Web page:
Late on the night of June 25, 1906, architect Stanford White passed suddenly and violently out of life and into legend. He was 52 years old.
Stanford White shone in his personal and professional life. He was well-known for his work, his generosity, and his charm. He lived in a decadent home, filled with oil paintings and rich decor. He had powerful connections who could help him overcome any scrape he got into.
These connections were essential to the darker side of “Stanny” because he was a predator who set his sights on adolescent girls. He would “ruin them” then move to the next victim. Today, he could not enjoy celebrity and continue his intrigues, undetected. But maybe he wouldn’t have cared – everyone who knew of White’s unsavory activities only admired him more.
Nearly a century has passed since he walked amongst the living, but people still ask, “Who was Rasputin?”
Grigori Yefemovich arrived in St. Petersburg in 1903. His strange appeal introduced him to circles of society to which no peasant ever rose. It’s hard for anyone living now to understand how remarkable Rasputin’s story really is.
A Russian living in the early 1900s would have found changing his status impossible and undesirable. In Russia, if you were born a peasant, you would die a peasant and wanting to do anything else was abnormal. They were far beneath the notice of the Romanovs; to the royals, they knew they were nothing more than a part of the landscape – like a tree or a horse. The concept of a peasant with influence over the Tsar was definitely distasteful. If anyone did have visions of powerful peasants, they certainly would not have selected Grigori Yefemovich as the man to lead them into the future.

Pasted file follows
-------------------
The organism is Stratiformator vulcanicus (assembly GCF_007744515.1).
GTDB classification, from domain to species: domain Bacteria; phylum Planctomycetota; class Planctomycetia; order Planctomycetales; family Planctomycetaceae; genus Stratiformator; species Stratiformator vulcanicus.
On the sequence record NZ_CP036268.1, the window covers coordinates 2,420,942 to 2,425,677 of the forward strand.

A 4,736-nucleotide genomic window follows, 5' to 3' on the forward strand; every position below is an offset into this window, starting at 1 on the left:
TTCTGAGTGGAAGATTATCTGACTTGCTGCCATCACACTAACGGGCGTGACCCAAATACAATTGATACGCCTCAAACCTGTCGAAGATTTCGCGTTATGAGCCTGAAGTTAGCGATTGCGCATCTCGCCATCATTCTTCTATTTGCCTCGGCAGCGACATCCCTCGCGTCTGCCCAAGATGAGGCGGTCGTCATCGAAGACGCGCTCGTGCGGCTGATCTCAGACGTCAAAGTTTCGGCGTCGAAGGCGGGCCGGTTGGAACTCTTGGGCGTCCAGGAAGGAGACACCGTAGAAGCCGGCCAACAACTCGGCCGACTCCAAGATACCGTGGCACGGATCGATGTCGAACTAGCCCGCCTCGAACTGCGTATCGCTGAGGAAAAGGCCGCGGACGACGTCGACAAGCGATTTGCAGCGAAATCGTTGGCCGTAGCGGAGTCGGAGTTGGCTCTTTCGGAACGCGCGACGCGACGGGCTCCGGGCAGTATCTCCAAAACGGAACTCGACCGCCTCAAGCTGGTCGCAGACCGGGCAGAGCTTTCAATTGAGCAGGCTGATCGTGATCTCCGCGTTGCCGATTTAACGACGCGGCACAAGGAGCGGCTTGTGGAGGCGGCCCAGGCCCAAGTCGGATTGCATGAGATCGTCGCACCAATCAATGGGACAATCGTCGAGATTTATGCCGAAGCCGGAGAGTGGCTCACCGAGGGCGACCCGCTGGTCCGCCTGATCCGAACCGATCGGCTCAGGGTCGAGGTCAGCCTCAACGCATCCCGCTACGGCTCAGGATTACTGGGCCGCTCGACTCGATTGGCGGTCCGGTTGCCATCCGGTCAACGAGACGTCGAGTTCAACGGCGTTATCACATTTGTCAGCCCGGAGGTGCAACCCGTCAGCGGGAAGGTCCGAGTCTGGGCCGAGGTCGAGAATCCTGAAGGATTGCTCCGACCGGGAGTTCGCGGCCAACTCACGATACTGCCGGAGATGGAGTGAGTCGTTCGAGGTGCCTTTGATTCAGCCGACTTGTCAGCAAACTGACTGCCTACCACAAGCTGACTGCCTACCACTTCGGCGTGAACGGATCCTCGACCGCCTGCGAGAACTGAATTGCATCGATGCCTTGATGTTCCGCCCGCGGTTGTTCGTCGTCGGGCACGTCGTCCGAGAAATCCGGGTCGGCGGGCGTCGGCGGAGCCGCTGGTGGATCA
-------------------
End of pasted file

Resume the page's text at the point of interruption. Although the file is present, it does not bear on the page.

Before he was a starets, or holy man, he was a well-known troublemaker in his village who had acquired a string of convictions for petty crimes. Rasputin did not trouble with hygiene and his lewd conversation disturbed men and women alike. He had a wife and children in Siberia, who did n0t interfere with his pursuit of any woman he encountered, whatsoever.
Thanks to her success as a Floradora girl, Evelyn Nesbit was offered a one-year contract to perform in The Wild Rose. And instead of being in a group of chorus girls, Evelyn was given a real role.
All New York was in love with her beauty. Her acting, less so. “As an actress, she was impossible. She had no talent. Even physical beauty will not carry a woman of the stage to favor if she cannot sing or act,” ran a March 15, 1907 piece in the United Opinion.
White persuaded Mrs. Nesbit to return to Pennsylvania for a visit and sweetly promised to look after 16-year-old Evelyn while she was away. Having already disposed of Evelyn’s brother Howard by sending him to Philadelphia for an expensive education, White was now alone with Evelyn. After Mrs. Nesbit’s departure, White invited Evelyn to his West 24th Street studio, where he arranged for photos to be taken of her.